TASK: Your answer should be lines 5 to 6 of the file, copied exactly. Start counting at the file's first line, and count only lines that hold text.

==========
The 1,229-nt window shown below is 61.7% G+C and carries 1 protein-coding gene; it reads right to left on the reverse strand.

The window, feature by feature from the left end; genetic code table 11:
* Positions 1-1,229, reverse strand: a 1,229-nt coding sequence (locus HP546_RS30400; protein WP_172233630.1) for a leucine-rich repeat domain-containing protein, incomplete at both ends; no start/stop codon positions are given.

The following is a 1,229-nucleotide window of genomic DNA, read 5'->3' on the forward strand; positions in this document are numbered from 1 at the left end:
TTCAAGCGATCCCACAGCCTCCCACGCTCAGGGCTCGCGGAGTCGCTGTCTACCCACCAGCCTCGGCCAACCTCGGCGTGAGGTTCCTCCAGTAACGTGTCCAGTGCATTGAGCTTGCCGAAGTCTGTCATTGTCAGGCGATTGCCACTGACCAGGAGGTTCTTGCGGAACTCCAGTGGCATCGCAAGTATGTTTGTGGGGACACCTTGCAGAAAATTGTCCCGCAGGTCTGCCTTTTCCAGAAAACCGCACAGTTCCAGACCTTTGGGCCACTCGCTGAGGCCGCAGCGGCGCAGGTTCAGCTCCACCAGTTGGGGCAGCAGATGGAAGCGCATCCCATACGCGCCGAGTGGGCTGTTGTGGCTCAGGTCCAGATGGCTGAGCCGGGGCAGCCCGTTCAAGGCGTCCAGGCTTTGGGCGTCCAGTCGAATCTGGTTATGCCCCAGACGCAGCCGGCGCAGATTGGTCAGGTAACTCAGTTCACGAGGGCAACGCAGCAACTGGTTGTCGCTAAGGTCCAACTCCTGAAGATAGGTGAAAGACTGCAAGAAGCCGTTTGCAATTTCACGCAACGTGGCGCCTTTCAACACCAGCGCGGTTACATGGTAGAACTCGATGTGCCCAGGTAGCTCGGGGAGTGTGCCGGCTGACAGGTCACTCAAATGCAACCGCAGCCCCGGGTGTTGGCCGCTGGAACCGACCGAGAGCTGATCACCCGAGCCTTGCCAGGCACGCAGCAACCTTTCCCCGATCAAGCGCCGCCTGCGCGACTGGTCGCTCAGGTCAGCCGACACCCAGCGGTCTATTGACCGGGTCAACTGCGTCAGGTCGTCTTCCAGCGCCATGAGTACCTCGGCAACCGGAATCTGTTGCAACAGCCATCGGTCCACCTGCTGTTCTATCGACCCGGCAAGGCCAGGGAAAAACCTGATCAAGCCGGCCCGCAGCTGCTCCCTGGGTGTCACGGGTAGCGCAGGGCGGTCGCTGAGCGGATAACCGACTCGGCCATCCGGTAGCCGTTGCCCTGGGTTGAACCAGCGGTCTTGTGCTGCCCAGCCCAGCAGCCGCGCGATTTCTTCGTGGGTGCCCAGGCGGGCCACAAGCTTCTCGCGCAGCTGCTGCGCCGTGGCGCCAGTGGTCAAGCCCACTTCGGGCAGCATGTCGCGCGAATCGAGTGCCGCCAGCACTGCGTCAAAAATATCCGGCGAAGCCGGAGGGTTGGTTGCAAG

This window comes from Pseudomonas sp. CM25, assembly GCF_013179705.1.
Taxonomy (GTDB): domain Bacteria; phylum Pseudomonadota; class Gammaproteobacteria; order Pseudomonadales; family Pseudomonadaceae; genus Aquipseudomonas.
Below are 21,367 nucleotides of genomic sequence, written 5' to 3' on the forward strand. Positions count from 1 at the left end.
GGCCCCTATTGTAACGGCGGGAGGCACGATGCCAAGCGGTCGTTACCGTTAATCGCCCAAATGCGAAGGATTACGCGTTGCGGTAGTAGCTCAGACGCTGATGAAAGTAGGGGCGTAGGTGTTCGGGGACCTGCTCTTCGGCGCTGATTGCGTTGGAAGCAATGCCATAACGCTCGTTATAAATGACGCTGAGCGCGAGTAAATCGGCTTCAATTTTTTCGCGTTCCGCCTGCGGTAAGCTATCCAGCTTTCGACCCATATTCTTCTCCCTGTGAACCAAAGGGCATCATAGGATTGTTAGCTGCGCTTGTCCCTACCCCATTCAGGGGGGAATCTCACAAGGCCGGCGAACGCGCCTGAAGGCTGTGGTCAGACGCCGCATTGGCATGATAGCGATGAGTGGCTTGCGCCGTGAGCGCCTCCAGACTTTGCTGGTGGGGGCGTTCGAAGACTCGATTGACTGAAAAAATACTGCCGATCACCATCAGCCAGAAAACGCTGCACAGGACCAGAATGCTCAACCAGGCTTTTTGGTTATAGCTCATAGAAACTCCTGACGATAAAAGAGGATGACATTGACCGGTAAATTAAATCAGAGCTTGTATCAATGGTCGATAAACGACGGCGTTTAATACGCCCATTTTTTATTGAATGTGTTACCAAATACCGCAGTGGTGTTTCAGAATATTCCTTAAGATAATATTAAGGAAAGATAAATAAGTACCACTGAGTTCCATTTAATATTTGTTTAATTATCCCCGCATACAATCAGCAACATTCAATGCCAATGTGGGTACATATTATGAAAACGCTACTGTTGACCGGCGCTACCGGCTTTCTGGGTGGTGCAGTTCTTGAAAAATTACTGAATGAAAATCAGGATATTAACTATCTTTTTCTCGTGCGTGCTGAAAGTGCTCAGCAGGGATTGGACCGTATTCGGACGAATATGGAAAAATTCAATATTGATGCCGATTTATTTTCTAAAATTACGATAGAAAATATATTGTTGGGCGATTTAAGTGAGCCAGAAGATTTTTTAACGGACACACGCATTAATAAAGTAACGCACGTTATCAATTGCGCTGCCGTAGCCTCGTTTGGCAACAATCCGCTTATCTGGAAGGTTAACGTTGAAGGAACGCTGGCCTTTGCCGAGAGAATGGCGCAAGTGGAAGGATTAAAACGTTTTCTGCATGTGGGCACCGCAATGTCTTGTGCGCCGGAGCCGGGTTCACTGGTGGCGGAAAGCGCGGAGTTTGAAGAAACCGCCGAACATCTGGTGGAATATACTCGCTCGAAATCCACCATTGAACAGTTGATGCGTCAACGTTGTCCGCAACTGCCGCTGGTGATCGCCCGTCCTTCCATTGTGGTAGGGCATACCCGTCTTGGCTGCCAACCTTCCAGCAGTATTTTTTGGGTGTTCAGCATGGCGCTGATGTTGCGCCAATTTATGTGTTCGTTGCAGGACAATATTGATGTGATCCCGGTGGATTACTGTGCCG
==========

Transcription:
TTCAAGCGATCCCACAGCCTCCCACGCTCAGGGCTCGCGGAGTCGCTGTCTACCCACCAGCCTCGGCCAACCTCGGCGTGAGGTTCCTCCAGTAACGTGTCCAGTGCATTGAGCTTGCCGAAGTCTGTCATTGTCAGGCGATTGCCACTGACCAGGAGGTTCTTGCGGAACTCCAGTGGCATCGCAAGTATGTTTGTGGGGACACCTTGCAGAAAATTGTCCCGCAGGTCTGCCTTTTCCAGAAAACCGCACAGTTCCAGACCTTTGGGCCACTCGCTGAGGCCGCAGCGGCGCAGGTTCAGCTCCACCAGTTGGGGCAGCAGATGGAAGCGCATCCCATACGCGCCGAGTGGGCTGTTGTGGCTCAGGTCCAGATGGCTGAGCCGGGGCAGCCCGTTCAAGGCGTCCAGGCTTTGGGCGTCCAGTCGAATCTGGTTATGCCCCAGACGCAGCCGGCGCAGATTGGTCAGGTAACTCAGTTCACGAGGGCAACGCAGCAACTGGTTGTCGCTAAGGTCCAACTCCTGAAGATAGGTGAAAGACTGCAAGAAGCCGTTTGCAATTTCACGCAACGTGGCGCCTTTCAACACCAGCGCGGTTACATGGTAGAACTCGATGTGCCCAGGTAGCTCGGGGAGTGTGCCGGCTGACAGGTCACTCAAATGCAACCGCAGCCCCGGGTGTTGGCCGCTGGAACCGACCGAGAGCTGATCACCCGAGCCTTGCCAGGCACGCAGCAACCTTTCCCCGATCAAGCGCCGCCTGCGCGACTGGTCGCTCAGGTCAGCCGACACCCAGCGGTCTATTGACCGGGTCAACTGCGTCAGGTCGTCTTCCAGCGCCATGAGTACCTCGGCAACCGGAATCTGTTGCAACAGCCATCGGTCCACCTGCTGTTCTATCGACCCGGCAAGGCCAGGGAAAAACCTGATCAAGCCGGCCCGCAGCTGCTCCCTGGGTGTCACGGGTAGCGCAGGGCGGTCGCTGAGCGGATAACCGACTCGGCCATCCGGTAGCCGTTGCCCTGGGTTGAACCAGCGGTCTTGTGCTGCCCAGCCCAGCAGCCGCGCGATTTCTTCGTGGGTGCCCAGGCGGGCCACAAGCTTCTCGCGCAGCTGCTGCGCCGTGGCGCCAGTGGTCAAGCCCACTTCGGGCAGCATGTCGCGCGAATCGAGTGCCGCCAGCACTGCGTCAAAAATATCCGGCGAAGCCGGAGGGTTGGTTGCAAG

This window comes from Pseudomonas sp. CM25, assembly GCF_013179705.1.